Shang­hai set for huge science role within three years

China Daily (Canada) - - TOP NEWS - By ZHANG YUE zhangyue@chi­

China will make Shang­hai a com­pre­hen­sive science cen­ter within three years by im­ple­ment­ing sys­tem­atic in­no­va­tion re­form, it was de­cided on Wed­nes­day dur­ing an ex­ec­u­tive­meet­ing of the State Coun­cil presided over by Premier Li Ke­qiang.

Ad­di­tion­ally, new in­de­pen­dent dis­tricts for in­no­va­tion will be es­tab­lished in Cen­tral, East and North­east China in an ef­fort to boost in­no­va­tion-driven devel­op­ment and sup­ply-side eco­nomic re­form.

The three re­gions in­volved are He­nan prov­ince (Zhengzhou, Luoyang and Xinx­i­ang), the Shan­dong Penin­sula and Liaon­ing prov­ince (Shenyang and Dalian).

At the meet­ing, the State Coun­cil, China’s Cab­i­net, de­cided that Shang­hai will en­joy more flex­i­ble poli­cies in re­search fund­ing, the trans­fer of sci­en­tific re­search find­ings and col­lab­o­ra­tion be­tween uni­ver­si­ties and lo­cal en­ter­prises. Com­pa­nies’ in­no­va­tion ac­tiv­i­ties will also face fewer lo­cal gov­ern­ment hur­dles.

The mu­nic­i­pal­ity will also ex­per­i­ment with stream­lin­ing for­eign in­vest­ment pro­ce­dures.

In 2014, 83.1 bil­lion yuan ($12.82 bil­lion) went to­ward re­search and devel­op­ment in Shang­hai, ac­count­ing for 3.6 per­cent of its GDP. In May last year, the city ap­proved a plan to es­tab­lish it­self as a tech­no­log­i­cal in­no­va­tion cen­ter.

Lin Lei, a re­searcher at the Cen­ter for In­no­va­tion and Devel­op­ment at the Chi­nese Na­tional Academy of Sciences, be­lieves Shang­hai was cho­sen be­cause it has taken quick steps to wel­come in­no­va­tion ta­lent and strong col­lab­o­ra­tion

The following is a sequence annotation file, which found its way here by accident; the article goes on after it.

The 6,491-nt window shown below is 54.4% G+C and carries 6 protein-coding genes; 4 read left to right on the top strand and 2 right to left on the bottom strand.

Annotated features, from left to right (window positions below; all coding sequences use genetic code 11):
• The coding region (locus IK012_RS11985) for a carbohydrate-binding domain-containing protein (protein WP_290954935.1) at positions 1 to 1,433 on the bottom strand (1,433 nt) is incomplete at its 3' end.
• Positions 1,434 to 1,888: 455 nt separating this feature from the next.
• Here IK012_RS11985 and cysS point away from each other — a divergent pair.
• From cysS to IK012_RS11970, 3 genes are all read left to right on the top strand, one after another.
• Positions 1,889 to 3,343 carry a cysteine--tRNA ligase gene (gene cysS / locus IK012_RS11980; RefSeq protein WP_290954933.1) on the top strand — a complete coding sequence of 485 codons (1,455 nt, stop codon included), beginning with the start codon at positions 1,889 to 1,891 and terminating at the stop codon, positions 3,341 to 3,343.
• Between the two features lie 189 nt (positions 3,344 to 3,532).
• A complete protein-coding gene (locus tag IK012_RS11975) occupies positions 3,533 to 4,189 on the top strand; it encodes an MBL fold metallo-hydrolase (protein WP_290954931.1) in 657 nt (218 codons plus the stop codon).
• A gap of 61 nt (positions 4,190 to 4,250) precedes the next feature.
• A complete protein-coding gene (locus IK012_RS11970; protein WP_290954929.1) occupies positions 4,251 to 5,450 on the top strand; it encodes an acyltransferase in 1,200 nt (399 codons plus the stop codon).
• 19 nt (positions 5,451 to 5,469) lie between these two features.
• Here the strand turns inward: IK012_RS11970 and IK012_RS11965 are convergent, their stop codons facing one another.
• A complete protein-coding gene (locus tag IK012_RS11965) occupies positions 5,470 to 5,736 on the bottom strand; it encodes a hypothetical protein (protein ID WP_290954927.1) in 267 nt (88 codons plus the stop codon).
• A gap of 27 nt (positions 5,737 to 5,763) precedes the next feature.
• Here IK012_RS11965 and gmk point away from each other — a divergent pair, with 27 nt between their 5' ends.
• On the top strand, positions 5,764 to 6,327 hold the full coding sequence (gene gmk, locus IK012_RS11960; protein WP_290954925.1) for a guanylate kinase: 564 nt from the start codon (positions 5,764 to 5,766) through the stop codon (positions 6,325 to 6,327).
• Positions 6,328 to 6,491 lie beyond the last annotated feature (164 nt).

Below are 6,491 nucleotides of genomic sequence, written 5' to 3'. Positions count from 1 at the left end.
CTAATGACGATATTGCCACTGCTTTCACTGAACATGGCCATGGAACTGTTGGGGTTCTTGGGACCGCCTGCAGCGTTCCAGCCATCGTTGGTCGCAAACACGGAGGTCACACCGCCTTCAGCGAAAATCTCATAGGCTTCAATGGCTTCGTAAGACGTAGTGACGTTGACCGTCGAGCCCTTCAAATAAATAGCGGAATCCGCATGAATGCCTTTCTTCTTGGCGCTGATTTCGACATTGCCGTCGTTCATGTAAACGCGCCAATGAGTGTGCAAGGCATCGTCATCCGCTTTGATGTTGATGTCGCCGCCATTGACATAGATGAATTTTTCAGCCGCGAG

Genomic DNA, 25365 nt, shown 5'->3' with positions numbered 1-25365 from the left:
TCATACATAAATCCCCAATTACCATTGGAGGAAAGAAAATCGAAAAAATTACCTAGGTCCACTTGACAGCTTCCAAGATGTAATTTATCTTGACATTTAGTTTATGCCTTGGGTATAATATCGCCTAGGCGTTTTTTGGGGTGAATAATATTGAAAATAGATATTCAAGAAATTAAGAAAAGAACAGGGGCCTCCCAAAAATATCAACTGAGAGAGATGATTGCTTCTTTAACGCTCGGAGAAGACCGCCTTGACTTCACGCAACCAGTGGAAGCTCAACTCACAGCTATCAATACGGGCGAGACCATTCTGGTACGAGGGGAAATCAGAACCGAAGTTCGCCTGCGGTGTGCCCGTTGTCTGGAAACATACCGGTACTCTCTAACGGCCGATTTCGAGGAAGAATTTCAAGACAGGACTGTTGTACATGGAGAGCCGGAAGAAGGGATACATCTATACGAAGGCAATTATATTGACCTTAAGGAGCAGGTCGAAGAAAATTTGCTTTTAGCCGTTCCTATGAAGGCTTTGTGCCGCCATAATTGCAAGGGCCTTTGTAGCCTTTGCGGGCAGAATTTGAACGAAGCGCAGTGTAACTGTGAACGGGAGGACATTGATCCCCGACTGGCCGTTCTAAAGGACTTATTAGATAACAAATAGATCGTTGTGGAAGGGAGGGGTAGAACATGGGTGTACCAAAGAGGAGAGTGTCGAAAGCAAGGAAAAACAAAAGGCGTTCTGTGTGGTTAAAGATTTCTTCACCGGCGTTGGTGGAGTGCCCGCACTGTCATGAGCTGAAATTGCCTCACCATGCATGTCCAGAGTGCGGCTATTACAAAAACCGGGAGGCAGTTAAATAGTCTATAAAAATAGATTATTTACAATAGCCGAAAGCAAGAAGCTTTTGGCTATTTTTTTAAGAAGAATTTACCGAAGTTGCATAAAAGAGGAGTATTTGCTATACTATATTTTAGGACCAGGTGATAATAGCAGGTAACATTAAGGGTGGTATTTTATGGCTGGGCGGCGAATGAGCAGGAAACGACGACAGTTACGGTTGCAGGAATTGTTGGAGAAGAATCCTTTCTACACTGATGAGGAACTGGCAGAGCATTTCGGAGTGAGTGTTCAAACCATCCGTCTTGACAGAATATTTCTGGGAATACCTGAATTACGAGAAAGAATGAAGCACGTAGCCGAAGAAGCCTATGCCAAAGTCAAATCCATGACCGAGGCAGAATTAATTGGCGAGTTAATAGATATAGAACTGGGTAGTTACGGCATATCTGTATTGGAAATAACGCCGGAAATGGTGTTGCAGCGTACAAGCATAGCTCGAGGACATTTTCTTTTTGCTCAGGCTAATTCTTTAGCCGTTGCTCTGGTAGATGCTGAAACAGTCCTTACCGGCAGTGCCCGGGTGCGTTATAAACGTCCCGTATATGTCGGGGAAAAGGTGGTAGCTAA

The city car­ried out fa­vor­able poli­cies to at­tract overseas ta­lent years ago.”


“The city car­ried out fa­vor­able poli­cies to at­tract overseas ta­lent years ago,” Lin said.

Since 2009, China has set up 11 self-in­no­va­tion demon­stra­tion ar­eas, in­clud­ing the Zhong­guan­cun tech­nol­ogy hub in Bei­jing, which was the first such area.

Shi Yu­long, a re­searcher of China’s re­gionale­con­o­myat the Academy of Mi­croe­co­nomic Re­search at theN­ational Devel­op­ment and Re­search Cen­ter, said such poli­cies are de­signed to boost in­dus­tri­alup­gradin­gin cen­tral and north­ern China as part of the coun­try’s eco­nomic tran­si­tion ef­fort.

“China’s east, cen­tral and west re­gions have faced a large eco­nomic gap due to the open­ing-up pol­icy in the 1980s,” Shi said. “Now a gap is emerg­ing be­tween the north and the south, as north­ern China faces big­ger chal­lenges in up­grad­ing such in­dus­tries as iron, steel and coal.”

Shi be­lieves the three re­gions cho­sen on Wed­nes­day for in­no­va­tion dis­tricts were se­lected due to their ad­van­tages in in­no­va­tion in­fra­struc­ture. Liaon­ing prov­ince, for ex­am­ple, has taken strides in robot re­search and sales.



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